Source: New York Law Journal.

NYC Rent Control: US Supreme Court Won’t Hear Harmon V. Kimmel

WASHINGTON — The Supreme Court won’t hear an appeal that seeks to end rent stabilization laws in New York City.

The high court on Monday refused to hear an appeal from James and Jeanne Harmon, who have lost earlier court attempts to get rent stabilization laws thrown out.

The Harmons' building in the Upper West Side.

The Harmons inherited a building with three rent-controlled apartments near Central Park on Manhattan’s Upper West Side. The Harmons say rent stabilization laws forces them to rent the apartments at rents 59 percent below market rate. They argue that by giving the tenants lifetime tenure with succession rights, the government has illegally taken their property.

A federal judge and the 2nd U.S. Circuit Court of Appeals in New York City threw out their lawsuit. The high court refused to review that decision.

 

Source: The Huffington Post.

Supreme Court Won’t Hear Challenge to New York Rent Control Regulations

 

Posted Apr 23, 2012 9:12 AM CDT
By Debra Cassens Weiss

 

The U.S. Supreme Court has refused to hear a challenge to New York’s rent control regulations.

A plaintiff in the Fifth Amendment case was James Harmon, a former prosecutor who runs a corporate investigations firm. The high court denied cert today, SCOTUSblog reports.

Harmon inherited his New York brownstone in the 1990s. One of his tenants who pays $1,000 in monthly rent also owns a home near the shore in Southampton.

 

Source: ABA Journal.

A Good Primer for the Economic Justification of the Harmon’s Case


REALITY CHECK

 

Want Cheaper Rent? End Rent Control

By Amanda Williams, 02/03/2012

The Supreme Court may have a chance this year to determine whether rent control is constitutional or whether it represents a “taking” without just compensation. A topic worthy of debate—but in my view, there are sound economic reasons rent control (like many government regulations), however well intentioned, is woefully misguided. To see why, let’s return briefly to Economics 101.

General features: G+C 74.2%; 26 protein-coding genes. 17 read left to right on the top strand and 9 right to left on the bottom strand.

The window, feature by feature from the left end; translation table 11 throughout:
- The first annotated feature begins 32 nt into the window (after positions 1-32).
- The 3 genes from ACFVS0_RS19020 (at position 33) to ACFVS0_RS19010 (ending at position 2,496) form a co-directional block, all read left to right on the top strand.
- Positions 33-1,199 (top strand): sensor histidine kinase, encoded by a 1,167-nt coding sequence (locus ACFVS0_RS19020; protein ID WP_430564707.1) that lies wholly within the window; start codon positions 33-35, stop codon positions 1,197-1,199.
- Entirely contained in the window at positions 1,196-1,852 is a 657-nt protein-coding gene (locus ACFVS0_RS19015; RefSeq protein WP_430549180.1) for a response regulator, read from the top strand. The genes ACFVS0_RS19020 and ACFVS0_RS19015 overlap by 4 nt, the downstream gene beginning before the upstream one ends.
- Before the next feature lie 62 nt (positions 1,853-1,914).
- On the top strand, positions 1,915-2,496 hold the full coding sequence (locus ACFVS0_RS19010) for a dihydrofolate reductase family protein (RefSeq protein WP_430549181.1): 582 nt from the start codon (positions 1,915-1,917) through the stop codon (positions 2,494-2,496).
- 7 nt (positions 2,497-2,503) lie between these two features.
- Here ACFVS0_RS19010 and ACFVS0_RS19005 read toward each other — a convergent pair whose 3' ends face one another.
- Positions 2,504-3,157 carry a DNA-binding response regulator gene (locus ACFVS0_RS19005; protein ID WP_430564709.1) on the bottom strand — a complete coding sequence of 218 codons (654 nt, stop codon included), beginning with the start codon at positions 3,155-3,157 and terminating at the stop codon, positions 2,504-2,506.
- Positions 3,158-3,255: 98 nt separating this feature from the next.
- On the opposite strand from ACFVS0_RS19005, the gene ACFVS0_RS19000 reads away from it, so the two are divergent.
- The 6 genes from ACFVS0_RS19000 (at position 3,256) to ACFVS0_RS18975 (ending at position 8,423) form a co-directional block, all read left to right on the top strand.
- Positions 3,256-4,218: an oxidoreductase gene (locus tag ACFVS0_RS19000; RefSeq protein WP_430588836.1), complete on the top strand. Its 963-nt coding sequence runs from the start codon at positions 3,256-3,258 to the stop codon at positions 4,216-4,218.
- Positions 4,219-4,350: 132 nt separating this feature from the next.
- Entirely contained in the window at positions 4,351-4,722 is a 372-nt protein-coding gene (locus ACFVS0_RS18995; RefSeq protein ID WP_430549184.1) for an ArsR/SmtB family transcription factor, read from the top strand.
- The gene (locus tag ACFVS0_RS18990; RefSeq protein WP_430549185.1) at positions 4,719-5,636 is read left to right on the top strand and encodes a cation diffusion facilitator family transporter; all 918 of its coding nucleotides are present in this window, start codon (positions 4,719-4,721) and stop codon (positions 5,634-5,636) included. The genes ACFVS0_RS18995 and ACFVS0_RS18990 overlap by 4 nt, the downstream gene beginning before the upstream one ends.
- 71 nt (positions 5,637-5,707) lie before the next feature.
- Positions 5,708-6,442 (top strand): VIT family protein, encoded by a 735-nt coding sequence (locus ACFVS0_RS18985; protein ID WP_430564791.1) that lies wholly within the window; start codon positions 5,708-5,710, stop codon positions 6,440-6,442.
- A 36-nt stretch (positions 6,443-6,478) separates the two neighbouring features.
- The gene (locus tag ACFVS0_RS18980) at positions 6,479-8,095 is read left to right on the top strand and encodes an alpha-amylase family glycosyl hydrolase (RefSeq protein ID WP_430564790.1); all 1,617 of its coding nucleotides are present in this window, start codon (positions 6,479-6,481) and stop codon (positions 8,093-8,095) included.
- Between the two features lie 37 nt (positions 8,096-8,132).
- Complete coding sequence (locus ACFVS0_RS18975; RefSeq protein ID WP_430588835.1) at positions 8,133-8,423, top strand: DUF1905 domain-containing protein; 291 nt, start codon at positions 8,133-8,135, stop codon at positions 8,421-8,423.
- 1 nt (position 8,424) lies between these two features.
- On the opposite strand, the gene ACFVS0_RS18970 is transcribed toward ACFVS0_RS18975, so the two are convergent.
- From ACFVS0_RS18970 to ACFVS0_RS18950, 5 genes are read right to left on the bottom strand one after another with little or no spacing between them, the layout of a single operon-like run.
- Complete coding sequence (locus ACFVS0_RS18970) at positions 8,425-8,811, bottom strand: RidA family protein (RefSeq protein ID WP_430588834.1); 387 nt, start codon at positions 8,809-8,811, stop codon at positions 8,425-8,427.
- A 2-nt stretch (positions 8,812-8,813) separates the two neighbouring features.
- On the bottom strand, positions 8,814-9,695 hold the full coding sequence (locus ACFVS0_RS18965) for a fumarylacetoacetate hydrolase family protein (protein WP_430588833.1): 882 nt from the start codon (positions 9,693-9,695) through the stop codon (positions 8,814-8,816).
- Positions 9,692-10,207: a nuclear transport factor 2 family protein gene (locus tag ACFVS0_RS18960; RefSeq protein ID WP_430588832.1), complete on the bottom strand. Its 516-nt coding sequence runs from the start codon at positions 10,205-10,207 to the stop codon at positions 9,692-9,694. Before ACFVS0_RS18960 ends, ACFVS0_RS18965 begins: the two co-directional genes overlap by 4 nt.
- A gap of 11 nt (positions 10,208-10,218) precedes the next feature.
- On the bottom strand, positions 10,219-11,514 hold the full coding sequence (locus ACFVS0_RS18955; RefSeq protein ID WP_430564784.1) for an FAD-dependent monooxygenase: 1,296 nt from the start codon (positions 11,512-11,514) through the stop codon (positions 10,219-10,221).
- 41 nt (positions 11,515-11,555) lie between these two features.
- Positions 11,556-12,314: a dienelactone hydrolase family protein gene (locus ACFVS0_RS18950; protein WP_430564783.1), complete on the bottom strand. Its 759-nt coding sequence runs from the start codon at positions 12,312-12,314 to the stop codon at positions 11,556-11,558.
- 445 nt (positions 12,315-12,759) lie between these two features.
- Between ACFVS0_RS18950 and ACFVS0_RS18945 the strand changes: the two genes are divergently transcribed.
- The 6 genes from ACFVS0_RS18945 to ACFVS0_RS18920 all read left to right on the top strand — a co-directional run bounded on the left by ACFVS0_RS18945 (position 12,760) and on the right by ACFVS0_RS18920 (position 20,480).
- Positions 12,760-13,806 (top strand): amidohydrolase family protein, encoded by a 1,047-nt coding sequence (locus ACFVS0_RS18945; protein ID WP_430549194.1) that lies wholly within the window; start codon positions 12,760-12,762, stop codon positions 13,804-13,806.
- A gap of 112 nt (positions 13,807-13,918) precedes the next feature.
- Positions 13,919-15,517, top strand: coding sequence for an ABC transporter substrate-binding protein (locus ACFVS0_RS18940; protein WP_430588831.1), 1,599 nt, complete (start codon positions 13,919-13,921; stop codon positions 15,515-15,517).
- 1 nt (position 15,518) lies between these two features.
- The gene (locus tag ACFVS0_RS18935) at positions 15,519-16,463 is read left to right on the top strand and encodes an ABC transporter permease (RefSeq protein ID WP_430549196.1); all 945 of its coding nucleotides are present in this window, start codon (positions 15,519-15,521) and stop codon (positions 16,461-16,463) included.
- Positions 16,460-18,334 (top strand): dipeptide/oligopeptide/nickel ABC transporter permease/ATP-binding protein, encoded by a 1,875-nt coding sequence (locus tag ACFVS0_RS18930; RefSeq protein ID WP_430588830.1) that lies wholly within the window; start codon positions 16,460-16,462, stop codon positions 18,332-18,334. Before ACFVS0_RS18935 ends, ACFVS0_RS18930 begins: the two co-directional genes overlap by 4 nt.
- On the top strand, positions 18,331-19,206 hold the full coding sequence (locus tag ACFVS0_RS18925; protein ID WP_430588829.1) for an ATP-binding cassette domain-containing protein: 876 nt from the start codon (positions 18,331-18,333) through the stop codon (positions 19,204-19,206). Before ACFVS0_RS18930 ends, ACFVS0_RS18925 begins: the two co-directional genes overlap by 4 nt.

Anyone who took an economics class will likely have (possibly painful) flashbacks in examining Exhibit 1, which shows a generic supply and demand graph, with price and quantity on the x- and y-axes, respectively. Basic economic theory expects a supply curve to slope upward because the higher the price a good’s provider can obtain, the more he’s willing to supply. On the flip side, demand for most goods is downward sloping because, on average, consumers are less-inclined to consume higher quantities of a good the more it costs. The intersection of the two determines the price and quantity the market supports (commonly known as equilibrium).

Continue reading

Final Decision Barring the Harmons From Recovering a Rent Stabilized Property for Their Own Use, Based on a Technicality

 

HARMON v. MERVINE
2012 NY Slip Op 50134(U)

JAMES D. HARMON, JR. & JEANNE HARMON, Petitioners,

v.

CHERYL MERVINE, Respondent.

51685/10.
Civil Court of the City of New York, New York County.


Decided February 1, 2012.

Lester J. Figueroa, Esq.Borah Goldstein Altschuler et al., 377 Broadway, New York, NY 10013, (212) 431-1300.
Janet Ray Kalson, Esq.Himmelstein McConnell Gribben et al., 15 Maiden Lane, New York, NY 10038, (212) 349-3000.